Google has become a proprietary eponym in our modern internet age. Much like Xerox means copy, and Kleenex means tissue, Google has become synonymous with research. But how can we help students search in a safe, meaningful & reliable way?
The U.S. Department of Commerce provides DigitalLiteracy.gov, a gateway to materials, research, online learning tools and more to help librarians and educators access and share materials to use when training learners of all ages on topics such as information literacy, computer skills, digital literacies and more. The Dept. of Commerce’s National Telecommunications and Information Administration (NTIA) created the portal in partnership with nine federal agencies to provide librarians, teachers, workforce trainers and others a central location to share digital literacy content and practices. Individuals are welcome to visit the site to find resources, upload their own and/or connect with others who are offering training on these topics.
BookLamp is a book analytic engine powered by the Book Genome Project. BookLamp's technology has applications in book discovery, reader advisory, and book suggestions similar to how Pandora.com analyzes music.
Here are some ways that you, as an educator, can put Learni.st to good use:
Aggregating a useful feed. If there is a website or author that you think regularly puts out good stuff, you can collect and curate that material in one place (like an interactive RSS feed). Share your experience and hard-won lessons with other educators. Use a Board to keep you and your fellow teachers abreast of innovations in the field and what others are doing. Putting together multimedia resources. Want to have a single plac e where you can aggregate videos, articles, factoids, and images on a single subject? Use a Board to put it all in one place in an easily digestible format.Collect resources for future use. Sometimes you find something cool that you can’t use right now, but might need in the future. With Learni.st you can collect those nuggets in one place and use them as and when you need them (and share them with others). Use your Learni.st board to create step-by-step tutorials on how to do just about anything.
Create collections of articles, quotes, images, and videos from The New York Times. Annotate the items you’ve collected to tell a story. Share your collections with the world!
It’s like a quasi-Pinterest or Storify, but somehow cooler. It could be useful to teachers at home. Unfortunately, you can only sign-in through Facebook or Twitter (no email registration) and you can only add resources to your collections through using a bookmarklet (not just by copying and pasting). So those limitations make school use problematic. --Larry Ferlazzo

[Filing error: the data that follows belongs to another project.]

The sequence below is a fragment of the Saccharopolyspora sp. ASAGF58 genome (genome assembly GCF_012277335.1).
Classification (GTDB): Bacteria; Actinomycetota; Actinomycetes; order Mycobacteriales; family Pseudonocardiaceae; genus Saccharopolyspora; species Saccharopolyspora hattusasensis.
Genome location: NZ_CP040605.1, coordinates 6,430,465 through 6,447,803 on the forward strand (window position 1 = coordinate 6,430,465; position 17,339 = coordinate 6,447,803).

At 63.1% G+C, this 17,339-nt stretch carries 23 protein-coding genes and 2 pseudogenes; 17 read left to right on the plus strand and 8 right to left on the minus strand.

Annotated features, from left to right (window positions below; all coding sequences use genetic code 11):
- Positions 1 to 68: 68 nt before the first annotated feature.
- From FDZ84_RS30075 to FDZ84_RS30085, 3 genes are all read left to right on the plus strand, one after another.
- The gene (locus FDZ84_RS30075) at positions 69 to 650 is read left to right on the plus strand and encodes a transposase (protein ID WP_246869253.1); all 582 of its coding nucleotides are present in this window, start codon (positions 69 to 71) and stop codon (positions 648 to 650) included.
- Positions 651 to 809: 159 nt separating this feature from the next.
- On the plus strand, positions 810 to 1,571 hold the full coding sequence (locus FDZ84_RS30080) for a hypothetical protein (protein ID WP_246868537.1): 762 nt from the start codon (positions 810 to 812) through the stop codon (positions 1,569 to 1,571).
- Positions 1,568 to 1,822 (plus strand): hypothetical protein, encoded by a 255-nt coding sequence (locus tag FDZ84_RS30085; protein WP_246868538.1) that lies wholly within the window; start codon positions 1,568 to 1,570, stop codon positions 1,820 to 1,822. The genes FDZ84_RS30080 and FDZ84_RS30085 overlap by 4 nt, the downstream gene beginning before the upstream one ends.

Retrieving the information you need from the Internet can be challenging. Internet Search Challenges provide practice and demonstrate techniques to improve your search results and find credible information. This blog introduces new challenges, discusses the difficulties and how they may be overcome.
The Gmail+1"hack" isn't a new trick and I can't remember when I first tried it, but it still works and it still provides a solution to a problem that a lot of teachers run into when they want their students to use a new web tool.
There are many creative ways for students to express their knowledge and understanding of a topic beyond the traditional research paper or book report. Check out these ideas to replace the "Paper." Joyce Valenza, thank you for the ideas.
Perhaps one of the most challenging conversations to have in libraries and learning communities as we move towards 2013 is the arrival of RDA. Yes, here is a new acronym that needs to be embedded in our thinking. 2013 will be a year of living dangerously when RDA arrives. Don’t know about RDA yet? Then it’s time to get excited, and up-to-date!
Sharing your scoops to your social media accounts is a must to distribute your curated content. Not only will it drive traffic and leads through your content, but it will help show your expertise with your followers.
How to integrate my topics' content to my website?
Integrating your curated content to your website or blog will allow you to increase your website visitors’ engagement, boost SEO and acquire new visitors. By redirecting your social media traffic to your website, Scoop.it will also help you generate more qualified traffic and leads from your curation work.
Distributing your curated content through a newsletter is a great way to nurture and engage your email subscribers will developing your traffic and visibility.
Creating engaging newsletters with your curated content is really easy.